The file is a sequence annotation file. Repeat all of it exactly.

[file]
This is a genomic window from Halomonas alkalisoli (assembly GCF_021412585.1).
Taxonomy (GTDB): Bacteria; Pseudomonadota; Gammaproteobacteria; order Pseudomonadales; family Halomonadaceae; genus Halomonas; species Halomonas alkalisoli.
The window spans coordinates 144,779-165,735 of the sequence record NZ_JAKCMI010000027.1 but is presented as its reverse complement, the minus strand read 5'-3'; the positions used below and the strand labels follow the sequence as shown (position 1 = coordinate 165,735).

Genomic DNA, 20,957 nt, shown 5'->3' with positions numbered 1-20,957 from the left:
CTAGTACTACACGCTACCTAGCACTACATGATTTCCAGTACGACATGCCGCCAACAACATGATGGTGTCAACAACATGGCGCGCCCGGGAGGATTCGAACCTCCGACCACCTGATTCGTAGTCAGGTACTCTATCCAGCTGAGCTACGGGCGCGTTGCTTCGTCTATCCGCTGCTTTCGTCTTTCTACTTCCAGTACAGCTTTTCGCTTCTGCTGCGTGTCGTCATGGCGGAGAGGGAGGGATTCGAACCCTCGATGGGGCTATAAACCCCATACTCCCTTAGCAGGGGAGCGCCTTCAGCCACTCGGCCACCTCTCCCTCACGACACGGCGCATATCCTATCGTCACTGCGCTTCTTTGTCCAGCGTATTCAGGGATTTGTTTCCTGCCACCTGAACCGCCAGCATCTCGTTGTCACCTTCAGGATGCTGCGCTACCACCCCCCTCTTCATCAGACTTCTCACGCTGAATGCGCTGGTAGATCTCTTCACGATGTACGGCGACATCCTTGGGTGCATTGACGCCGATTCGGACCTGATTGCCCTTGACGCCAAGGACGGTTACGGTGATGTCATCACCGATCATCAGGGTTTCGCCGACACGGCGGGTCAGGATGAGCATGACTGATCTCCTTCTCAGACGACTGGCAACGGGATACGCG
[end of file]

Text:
This is a genomic window from Halomonas alkalisoli (assembly GCF_021412585.1).
Taxonomy (GTDB): Bacteria; Pseudomonadota; Gammaproteobacteria; order Pseudomonadales; family Halomonadaceae; genus Halomonas; species Halomonas alkalisoli.
The window spans coordinates 144,779-165,735 of the sequence record NZ_JAKCMI010000027.1 but is presented as its reverse complement, the minus strand read 5'-3'; the positions used below and the strand labels follow the sequence as shown (position 1 = coordinate 165,735).

Genomic DNA, 20,957 nt, shown 5'->3' with positions numbered 1-20,957 from the left:
CTAGTACTACACGCTACCTAGCACTACATGATTTCCAGTACGACATGCCGCCAACAACATGATGGTGTCAACAACATGGCGCGCCCGGGAGGATTCGAACCTCCGACCACCTGATTCGTAGTCAGGTACTCTATCCAGCTGAGCTACGGGCGCGTTGCTTCGTCTATCCGCTGCTTTCGTCTTTCTACTTCCAGTACAGCTTTTCGCTTCTGCTGCGTGTCGTCATGGCGGAGAGGGAGGGATTCGAACCCTCGATGGGGCTATAAACCCCATACTCCCTTAGCAGGGGAGCGCCTTCAGCCACTCGGCCACCTCTCCCTCACGACACGGCGCATATCCTATCGTCACTGCGCTTCTTTGTCCAGCGTATTCAGGGATTTGTTTCCTGCCACCTGAACCGCCAGCATCTCGTTGTCACCTTCAGGATGCTGCGCTACCACCCCCCTCTTCATCAGACTTCTCACGCTGAATGCGCTGGTAGATCTCTTCACGATGTACGGCGACATCCTTGGGTGCATTGACGCCGATTCGGACCTGATTGCCCTTGACGCCAAGGACGGTTACGGTGATGTCATCACCGATCATCAGGGTTTCGCCGACACGGCGGGTCAGGATGAGCATGACTGATCTCCTTCTCAGACGACTGGCAACGGGATACGCG